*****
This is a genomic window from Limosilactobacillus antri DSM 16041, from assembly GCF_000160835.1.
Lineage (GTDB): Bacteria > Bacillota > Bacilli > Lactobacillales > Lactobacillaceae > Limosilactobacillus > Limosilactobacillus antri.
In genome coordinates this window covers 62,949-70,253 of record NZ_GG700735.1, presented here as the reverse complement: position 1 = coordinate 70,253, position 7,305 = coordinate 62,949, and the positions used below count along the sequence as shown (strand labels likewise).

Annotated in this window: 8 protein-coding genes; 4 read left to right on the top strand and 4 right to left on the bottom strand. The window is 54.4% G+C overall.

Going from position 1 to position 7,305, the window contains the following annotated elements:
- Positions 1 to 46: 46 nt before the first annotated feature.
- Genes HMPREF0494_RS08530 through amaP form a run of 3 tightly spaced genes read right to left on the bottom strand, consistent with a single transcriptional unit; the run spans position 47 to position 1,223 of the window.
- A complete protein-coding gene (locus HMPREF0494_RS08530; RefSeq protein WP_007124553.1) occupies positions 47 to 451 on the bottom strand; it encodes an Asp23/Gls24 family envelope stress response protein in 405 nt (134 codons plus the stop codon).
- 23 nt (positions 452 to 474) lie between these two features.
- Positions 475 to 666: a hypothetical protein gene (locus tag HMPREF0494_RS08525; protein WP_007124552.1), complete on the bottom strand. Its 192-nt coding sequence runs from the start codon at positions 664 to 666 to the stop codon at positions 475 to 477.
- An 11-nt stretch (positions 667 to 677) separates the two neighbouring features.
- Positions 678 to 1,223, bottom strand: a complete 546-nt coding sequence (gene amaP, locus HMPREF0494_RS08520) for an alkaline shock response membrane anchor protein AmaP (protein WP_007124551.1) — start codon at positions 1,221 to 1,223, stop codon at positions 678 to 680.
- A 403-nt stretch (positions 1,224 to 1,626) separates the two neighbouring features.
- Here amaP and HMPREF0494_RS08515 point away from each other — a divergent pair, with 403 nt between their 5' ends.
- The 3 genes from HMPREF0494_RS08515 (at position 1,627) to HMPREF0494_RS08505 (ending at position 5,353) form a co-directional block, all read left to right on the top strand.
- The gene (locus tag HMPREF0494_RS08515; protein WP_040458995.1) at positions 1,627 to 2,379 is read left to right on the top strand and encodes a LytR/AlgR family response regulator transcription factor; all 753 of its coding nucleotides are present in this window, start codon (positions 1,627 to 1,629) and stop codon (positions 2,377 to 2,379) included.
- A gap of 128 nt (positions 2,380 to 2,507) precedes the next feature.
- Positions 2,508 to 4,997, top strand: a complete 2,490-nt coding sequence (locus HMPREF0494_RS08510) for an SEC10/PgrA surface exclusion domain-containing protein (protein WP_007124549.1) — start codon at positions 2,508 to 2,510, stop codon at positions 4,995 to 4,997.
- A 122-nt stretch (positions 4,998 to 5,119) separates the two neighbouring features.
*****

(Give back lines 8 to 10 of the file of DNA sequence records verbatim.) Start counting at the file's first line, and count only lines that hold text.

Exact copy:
- A complete protein-coding gene (locus HMPREF0494_RS08530; RefSeq protein WP_007124553.1) occupies positions 47 to 451 on the bottom strand; it encodes an Asp23/Gls24 family envelope stress response protein in 405 nt (134 codons plus the stop codon).
- 23 nt (positions 452 to 474) lie between these two features.
- Positions 475 to 666: a hypothetical protein gene (locus tag HMPREF0494_RS08525; protein WP_007124552.1), complete on the bottom strand. Its 192-nt coding sequence runs from the start codon at positions 664 to 666 to the stop codon at positions 475 to 477.